On Friday afternoon, I drove from Monterey to a hotel near the San Francisco airport to give a talk the next morning at an event held by the Free to Choose Network. The event was the Winning Ideas Weekend and I was due for a dinner with the participants at 7:00 p.m. I got there at 5:00 p.m. so that I could check in and use the pool before dinner.

But that was not to be. I parked my car and went in to check in. I came out 10 minutes later and my car wouldn’t start. The battery was dead as a doornail. A cabby who was friendly with one of the parking guys offered to boost my battery using cables but it didn’t work. It was now about 5:15 p.m. I pulled out my AAA card and called the 800 number. By 5:50 p.m., Don from AAA showed up and was able to get my car started with a portable battery. He told me that my car would be dead the next morning too and so, when I was ready to leave, to call AAA and ask for battery service. “But then I’ll have the same problem tomorrow morning,” I said. “Do you know a place nearby where I could take my car now to get the battery replaced?”

He pulled out his cell phone and called a local service station. He said, “Follow me.” I pulled out a couple of dollar bills and handed them to him and then followed him in a maze through Burlingame to a service station. He took off and the station owner waved me into the garage. He used a machine to check my battery and confirmed that it was dead. He then priced a new one, installed it, did a voltage check, and recoded my radio. He also explained things clearly as he went.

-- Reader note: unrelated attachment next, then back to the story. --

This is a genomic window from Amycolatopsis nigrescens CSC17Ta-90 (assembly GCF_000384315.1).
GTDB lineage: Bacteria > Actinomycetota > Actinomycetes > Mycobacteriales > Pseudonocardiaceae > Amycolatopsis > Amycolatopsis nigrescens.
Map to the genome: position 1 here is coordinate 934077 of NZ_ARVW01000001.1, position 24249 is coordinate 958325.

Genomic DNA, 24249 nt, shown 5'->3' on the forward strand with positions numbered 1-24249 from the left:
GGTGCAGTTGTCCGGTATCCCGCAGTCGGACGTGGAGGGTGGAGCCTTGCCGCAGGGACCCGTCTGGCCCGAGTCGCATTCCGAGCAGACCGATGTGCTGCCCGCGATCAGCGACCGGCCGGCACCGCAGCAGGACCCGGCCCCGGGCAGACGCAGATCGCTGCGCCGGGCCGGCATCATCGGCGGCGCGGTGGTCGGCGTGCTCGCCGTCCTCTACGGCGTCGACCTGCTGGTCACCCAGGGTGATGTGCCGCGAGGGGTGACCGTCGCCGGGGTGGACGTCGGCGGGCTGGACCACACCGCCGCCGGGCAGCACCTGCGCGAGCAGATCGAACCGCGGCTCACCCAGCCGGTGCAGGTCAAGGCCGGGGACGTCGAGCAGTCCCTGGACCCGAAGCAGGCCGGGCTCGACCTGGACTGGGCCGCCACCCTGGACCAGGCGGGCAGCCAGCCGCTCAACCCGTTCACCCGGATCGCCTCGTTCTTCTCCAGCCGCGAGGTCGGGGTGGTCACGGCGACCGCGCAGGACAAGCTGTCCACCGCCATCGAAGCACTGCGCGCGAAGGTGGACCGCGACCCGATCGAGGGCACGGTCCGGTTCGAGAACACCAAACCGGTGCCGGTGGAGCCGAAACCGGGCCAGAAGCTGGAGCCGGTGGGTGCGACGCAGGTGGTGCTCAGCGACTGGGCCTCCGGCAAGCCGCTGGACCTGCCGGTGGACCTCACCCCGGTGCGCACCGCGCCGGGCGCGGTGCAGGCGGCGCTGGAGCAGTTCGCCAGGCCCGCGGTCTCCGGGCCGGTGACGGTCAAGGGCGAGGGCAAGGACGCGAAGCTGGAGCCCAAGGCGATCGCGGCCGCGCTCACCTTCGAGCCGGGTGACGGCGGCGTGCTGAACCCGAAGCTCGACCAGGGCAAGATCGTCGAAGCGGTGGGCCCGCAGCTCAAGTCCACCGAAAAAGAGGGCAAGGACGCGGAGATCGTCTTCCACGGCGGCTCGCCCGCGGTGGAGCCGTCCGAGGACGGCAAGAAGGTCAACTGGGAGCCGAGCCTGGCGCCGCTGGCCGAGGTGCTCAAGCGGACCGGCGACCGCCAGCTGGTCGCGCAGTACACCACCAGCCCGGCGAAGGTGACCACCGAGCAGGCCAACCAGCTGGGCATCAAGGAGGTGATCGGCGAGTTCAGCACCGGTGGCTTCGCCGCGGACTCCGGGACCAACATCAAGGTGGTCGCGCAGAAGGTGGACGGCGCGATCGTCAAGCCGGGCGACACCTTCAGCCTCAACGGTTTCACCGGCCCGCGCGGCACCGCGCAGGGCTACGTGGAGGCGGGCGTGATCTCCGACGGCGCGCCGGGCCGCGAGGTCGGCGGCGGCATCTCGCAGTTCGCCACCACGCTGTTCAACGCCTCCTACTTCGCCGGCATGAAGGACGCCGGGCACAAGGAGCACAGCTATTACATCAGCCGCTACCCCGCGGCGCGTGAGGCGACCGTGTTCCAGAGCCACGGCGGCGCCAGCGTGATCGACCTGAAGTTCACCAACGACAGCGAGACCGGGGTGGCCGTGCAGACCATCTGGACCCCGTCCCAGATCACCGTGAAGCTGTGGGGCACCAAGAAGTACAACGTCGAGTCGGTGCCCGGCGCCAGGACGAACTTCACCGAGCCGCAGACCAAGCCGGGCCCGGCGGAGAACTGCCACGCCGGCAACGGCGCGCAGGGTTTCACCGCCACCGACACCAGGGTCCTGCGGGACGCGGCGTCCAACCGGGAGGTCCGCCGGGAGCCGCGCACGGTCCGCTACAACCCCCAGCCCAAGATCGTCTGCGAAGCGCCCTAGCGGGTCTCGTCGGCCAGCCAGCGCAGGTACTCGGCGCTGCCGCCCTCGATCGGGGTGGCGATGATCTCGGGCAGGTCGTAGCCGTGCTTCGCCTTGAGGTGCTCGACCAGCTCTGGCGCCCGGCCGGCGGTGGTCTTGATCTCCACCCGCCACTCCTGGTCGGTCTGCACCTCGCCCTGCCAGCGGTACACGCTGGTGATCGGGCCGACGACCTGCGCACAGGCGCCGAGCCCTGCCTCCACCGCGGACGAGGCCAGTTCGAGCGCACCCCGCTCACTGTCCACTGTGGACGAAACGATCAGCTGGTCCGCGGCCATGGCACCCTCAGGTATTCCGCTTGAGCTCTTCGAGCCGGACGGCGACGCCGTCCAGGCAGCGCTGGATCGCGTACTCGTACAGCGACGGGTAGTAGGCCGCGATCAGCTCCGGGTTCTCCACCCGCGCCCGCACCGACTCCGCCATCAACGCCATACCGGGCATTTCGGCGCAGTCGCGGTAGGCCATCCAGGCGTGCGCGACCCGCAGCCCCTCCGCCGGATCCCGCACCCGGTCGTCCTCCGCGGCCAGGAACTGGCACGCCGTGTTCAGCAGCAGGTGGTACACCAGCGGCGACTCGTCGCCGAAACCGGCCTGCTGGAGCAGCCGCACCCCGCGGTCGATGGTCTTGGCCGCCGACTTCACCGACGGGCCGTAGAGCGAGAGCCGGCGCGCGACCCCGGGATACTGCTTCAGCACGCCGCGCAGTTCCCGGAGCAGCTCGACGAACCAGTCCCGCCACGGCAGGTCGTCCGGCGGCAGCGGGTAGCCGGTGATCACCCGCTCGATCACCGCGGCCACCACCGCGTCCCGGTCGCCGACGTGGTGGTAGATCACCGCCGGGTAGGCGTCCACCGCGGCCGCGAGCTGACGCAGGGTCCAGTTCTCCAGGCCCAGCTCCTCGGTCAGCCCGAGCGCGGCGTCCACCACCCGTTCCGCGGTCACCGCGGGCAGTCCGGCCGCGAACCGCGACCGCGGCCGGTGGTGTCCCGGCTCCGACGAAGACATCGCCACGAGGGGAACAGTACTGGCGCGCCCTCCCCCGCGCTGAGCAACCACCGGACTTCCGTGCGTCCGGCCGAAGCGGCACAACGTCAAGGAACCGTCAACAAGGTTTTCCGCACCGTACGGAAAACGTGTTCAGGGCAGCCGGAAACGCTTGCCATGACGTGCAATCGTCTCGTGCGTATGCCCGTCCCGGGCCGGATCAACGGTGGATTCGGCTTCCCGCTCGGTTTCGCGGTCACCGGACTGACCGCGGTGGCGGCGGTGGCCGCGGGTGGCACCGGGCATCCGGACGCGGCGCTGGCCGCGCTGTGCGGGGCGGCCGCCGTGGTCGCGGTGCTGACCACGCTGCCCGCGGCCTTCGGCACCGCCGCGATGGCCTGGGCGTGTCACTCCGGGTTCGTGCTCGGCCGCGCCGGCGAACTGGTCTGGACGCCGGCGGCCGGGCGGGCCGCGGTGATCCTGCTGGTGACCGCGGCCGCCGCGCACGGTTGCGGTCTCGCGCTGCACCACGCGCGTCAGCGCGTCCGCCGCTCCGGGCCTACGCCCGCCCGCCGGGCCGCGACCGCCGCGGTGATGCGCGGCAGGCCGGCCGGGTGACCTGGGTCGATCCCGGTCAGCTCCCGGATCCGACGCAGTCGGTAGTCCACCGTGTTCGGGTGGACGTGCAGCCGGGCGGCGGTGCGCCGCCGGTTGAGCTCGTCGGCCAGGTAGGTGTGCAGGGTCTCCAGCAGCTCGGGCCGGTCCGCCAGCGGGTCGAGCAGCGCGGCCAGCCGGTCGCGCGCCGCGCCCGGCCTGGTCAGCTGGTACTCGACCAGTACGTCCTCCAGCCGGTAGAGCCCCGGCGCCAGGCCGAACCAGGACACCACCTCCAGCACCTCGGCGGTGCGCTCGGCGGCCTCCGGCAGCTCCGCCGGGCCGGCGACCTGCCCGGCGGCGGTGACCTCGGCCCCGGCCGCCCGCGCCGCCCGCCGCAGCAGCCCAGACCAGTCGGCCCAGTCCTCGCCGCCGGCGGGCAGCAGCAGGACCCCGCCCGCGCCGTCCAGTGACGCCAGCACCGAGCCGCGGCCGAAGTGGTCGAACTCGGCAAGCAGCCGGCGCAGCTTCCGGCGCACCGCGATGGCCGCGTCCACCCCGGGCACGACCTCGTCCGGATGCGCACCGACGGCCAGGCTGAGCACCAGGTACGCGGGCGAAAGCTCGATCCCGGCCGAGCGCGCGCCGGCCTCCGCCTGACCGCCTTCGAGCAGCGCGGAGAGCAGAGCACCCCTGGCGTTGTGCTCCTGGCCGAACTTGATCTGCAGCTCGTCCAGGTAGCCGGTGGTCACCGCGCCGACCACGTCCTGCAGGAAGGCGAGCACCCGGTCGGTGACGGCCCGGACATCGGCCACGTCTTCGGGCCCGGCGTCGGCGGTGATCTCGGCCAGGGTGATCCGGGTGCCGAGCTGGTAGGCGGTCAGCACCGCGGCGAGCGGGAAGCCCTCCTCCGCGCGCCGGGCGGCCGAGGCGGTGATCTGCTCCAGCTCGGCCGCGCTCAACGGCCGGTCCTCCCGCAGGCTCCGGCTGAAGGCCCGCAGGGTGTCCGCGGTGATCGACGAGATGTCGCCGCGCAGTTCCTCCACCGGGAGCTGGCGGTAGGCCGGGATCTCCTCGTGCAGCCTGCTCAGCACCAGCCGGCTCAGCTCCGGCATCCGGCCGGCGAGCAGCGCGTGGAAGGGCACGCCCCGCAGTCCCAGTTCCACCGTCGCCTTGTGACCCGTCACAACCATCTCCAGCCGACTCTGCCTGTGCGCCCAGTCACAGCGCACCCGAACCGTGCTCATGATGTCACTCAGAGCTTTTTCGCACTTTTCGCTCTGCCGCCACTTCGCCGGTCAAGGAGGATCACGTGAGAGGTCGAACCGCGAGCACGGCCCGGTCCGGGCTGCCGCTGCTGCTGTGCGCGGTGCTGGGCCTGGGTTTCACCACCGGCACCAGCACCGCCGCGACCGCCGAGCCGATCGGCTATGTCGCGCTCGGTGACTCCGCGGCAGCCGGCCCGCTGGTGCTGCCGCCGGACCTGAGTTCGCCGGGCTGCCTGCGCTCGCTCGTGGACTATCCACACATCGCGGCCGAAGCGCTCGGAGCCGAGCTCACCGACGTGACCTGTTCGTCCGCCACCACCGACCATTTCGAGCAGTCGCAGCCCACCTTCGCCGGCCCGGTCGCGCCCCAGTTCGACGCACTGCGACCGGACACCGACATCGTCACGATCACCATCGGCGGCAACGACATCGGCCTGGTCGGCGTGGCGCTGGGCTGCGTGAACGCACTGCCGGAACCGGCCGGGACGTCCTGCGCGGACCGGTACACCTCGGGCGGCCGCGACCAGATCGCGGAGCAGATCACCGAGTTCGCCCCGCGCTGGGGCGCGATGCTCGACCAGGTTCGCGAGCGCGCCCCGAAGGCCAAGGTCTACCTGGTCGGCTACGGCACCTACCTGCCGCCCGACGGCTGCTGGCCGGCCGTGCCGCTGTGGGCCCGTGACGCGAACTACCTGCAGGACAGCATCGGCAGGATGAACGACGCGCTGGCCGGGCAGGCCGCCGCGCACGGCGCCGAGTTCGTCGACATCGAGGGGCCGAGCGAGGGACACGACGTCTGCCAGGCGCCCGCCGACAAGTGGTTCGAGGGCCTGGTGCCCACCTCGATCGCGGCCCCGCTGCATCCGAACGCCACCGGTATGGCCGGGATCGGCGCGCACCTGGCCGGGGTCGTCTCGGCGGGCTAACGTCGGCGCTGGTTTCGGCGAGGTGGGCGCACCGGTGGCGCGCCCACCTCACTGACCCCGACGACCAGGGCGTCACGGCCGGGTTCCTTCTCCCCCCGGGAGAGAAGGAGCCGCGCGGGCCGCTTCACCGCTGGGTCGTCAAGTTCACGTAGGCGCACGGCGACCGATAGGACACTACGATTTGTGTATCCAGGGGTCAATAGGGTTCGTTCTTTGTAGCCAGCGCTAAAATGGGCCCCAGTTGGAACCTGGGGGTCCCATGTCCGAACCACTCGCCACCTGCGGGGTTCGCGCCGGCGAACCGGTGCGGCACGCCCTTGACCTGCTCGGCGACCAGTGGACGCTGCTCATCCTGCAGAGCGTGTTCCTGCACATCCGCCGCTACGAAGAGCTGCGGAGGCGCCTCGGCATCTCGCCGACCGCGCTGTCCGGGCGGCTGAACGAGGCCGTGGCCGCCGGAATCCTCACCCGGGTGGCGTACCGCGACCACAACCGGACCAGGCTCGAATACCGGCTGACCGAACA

I paid, for the battery, labor, and the disposal fee for the old battery, about $150. Did he skin me? Relative to normal prices, I don’t think so but I don’t know. But relative to my demand price, no way. I got huge consumer surplus. “You saved my evening,” I told him. I drove back to the hotel, went to my room and changed, and showed up at the conference dining room at 6:55 p.m.

Probably little of the above story surprises you. And that’s my point. We are so used to the everyday wonder of markets that we have little wonder. As Friedrich Hayek said in his classic article, “The Use of Knowledge in Society”:

I have deliberately used the word “marvel” to shock the reader out of the complacency with which we often take the working of this mechanism for granted. I am convinced that if it were the result of deliberate human design, and if the people guided by the price changes understood that their decisions have significance far beyond their immediate aim, this mechanism would have been acclaimed as one of the greatest triumphs of the human mind. (paragraph H.24)